Crude is lower in the O/N session ($77.28 down -85c). There is life in the black stuff yet! After plummeting nearly 4% on Friday on the back of US consumer spending dropping for the first time in 4-months, crude prices managed to find some traction yesterday because of the Chinese manufacturing data over the weekend (PMI advanced to an 18-month high of 55.4 in Oct.). It’s always a good bet to assume that stronger economic data will promote fuel demand. Other variables have also contributed to yesterday’s price support, firstly, a weaker USD index and secondly, recent surveys revealing that OPEC’s output has declined slightly, while at the same time production from non-OPEC Russia reached a new post-Soviet record! Earlier last week, stronger US GDP data boosted the appeal of the commodity as speculators gambled that fuel demand would increase. That piece of data alone had market participants believing that the recession has ended! However, we came back to earth on Friday after a mixed bag of data had the market questioning if the pace of growth was sustainable? All last week, the black stuff has had issues sustaining a break of the $80 a barrel level. Should crude prices not be following oil fundamentals? Last weeks EIA report revealed an unexpected increase in US gas stocks, with supplies jumping to a new 2-month high. Gas inventories climbed +1.62m barrels, w/w vs. an expected decline of -1m barrels. The import number for crude also advanced for the 1st- time in 5-weeks. Its worth noting that OPEC believes that both the ‘producer and consumer are comfortable with prices between $75 and $80 per barrel and that higher price’s would only put the brakes on the pace of global economic recovery’. Ideally, they want to ‘maintain balance’ and will act accordingly at the Dec. meeting. Over the week, refineries operated at +81.8% of capacity, up +0.7% from the previous week. On the other hand, crude stocks rose +778k barrels vs. expectations of +1.9m to +339.9m barrels last week. This has left supplies +9.1% higher than the 5-year average. Supplies of distillate fuel (includes heating oil and diesel), declined -2.13m barrels to +167.8m. Surprisingly, inventories were +29% higher than the 5-year average for the week. If the USD finds any momentum ahead of NFP this Friday expect speculators to sell the commodity on upticks!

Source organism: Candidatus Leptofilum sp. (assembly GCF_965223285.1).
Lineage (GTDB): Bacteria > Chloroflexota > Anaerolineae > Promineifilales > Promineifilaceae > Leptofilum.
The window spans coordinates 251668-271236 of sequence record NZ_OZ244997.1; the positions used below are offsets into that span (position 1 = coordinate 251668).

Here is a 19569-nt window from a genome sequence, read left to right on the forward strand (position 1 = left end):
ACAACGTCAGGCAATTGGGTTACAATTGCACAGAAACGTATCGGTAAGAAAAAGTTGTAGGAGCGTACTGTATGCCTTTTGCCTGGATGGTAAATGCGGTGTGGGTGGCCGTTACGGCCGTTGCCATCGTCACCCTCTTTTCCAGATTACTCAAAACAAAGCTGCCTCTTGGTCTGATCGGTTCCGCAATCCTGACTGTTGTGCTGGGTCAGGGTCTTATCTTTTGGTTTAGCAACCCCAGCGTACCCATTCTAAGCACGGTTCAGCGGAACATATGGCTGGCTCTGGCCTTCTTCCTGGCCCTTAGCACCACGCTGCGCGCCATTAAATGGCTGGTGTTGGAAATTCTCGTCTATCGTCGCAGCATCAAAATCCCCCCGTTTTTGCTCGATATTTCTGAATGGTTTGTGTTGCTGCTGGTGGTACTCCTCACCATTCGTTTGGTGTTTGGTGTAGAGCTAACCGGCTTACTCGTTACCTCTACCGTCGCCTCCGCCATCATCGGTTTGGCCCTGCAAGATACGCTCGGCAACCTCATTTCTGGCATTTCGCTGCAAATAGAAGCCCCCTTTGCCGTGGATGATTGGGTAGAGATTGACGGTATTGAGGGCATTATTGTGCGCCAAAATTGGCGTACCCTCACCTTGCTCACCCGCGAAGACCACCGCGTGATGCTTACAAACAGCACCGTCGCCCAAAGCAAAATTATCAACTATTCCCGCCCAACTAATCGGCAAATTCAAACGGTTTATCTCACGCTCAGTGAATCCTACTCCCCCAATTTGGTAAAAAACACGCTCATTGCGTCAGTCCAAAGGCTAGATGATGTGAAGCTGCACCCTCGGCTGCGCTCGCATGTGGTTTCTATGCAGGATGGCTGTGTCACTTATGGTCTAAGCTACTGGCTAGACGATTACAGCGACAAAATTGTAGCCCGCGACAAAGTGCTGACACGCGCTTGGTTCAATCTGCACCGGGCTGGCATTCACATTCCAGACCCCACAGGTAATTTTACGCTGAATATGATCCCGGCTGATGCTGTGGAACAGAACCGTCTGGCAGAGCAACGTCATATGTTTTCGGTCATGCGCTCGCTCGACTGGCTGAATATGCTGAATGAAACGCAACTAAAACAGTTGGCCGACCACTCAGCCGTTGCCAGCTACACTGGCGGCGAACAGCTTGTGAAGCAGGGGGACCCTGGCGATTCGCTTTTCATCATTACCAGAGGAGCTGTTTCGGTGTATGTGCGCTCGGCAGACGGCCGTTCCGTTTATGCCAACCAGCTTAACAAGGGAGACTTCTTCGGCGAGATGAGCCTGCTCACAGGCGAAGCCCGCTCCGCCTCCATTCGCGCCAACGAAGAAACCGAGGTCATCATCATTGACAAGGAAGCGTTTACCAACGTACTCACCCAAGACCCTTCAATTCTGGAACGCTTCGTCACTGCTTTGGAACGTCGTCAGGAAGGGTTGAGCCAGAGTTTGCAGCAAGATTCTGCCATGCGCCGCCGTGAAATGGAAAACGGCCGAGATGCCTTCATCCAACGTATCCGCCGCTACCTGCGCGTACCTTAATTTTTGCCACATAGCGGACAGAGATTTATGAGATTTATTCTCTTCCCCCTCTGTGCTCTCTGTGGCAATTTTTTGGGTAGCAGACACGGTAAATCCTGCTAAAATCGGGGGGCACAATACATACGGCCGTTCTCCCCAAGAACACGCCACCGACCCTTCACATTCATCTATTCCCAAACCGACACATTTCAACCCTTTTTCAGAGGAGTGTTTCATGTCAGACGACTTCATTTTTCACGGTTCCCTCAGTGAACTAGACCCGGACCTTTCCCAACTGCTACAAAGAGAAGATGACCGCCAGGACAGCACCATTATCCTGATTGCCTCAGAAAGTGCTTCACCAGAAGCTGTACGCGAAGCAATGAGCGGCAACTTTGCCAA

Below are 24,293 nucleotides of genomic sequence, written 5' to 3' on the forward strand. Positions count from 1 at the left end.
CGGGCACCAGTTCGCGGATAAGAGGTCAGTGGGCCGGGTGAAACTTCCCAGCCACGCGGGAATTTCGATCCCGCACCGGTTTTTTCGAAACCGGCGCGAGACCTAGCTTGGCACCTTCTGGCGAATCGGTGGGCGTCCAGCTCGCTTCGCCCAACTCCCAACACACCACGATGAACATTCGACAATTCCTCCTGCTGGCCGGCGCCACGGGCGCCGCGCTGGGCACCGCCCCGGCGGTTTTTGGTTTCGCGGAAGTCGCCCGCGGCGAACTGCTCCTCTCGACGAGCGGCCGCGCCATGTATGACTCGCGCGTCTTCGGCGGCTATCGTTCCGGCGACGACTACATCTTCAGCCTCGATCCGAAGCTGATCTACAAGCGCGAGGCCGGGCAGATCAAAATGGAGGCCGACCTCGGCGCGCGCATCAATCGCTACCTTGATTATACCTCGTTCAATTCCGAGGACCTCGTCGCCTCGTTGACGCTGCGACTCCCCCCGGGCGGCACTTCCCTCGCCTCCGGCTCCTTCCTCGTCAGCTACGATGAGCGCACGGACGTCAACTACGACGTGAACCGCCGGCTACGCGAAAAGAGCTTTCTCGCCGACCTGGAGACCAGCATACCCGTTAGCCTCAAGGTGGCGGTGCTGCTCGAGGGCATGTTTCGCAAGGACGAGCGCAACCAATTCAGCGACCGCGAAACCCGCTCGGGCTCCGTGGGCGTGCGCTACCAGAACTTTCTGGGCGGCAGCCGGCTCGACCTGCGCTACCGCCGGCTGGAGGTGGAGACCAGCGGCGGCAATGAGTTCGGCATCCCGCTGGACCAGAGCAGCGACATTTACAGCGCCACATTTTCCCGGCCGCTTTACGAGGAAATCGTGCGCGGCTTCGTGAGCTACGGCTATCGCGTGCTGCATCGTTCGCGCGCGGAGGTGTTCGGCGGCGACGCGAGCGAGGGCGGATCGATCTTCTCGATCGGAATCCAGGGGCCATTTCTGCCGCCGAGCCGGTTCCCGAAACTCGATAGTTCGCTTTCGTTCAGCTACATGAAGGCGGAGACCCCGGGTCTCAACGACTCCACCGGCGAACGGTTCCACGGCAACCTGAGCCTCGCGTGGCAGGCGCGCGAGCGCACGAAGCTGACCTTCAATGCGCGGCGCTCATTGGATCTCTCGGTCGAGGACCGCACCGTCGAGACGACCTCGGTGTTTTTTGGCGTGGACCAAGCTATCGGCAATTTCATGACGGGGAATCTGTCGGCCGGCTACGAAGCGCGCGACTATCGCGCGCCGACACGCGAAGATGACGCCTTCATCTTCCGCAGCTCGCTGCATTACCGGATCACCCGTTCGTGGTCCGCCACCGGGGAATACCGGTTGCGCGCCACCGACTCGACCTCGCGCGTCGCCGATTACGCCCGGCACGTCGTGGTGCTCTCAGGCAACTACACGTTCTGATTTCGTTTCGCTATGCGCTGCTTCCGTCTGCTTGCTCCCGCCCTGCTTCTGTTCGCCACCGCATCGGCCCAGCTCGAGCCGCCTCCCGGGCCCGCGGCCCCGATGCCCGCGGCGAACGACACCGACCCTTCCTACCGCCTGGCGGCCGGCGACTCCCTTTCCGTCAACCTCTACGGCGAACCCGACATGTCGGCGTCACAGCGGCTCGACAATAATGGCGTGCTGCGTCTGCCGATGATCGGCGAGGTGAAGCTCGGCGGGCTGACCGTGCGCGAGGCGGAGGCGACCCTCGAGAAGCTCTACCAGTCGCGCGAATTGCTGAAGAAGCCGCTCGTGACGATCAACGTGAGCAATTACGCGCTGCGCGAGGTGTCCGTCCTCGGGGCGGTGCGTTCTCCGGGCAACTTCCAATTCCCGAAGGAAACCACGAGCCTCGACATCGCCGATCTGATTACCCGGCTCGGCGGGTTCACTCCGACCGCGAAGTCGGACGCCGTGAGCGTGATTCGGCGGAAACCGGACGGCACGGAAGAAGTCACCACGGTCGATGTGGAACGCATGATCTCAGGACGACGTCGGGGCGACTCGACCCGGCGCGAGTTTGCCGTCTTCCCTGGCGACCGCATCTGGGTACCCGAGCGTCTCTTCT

Gold rallied to a one week high yesterday on the back of the USD index slipping after stronger than anticipated US manufacturing and housing data convinced speculators to own the alternative asset class as an investment strategy ($1,052). Year-to-date, the yellow metal has climbed +19% this year. With UK financial companies needing another bailout has the yellow metal well supported!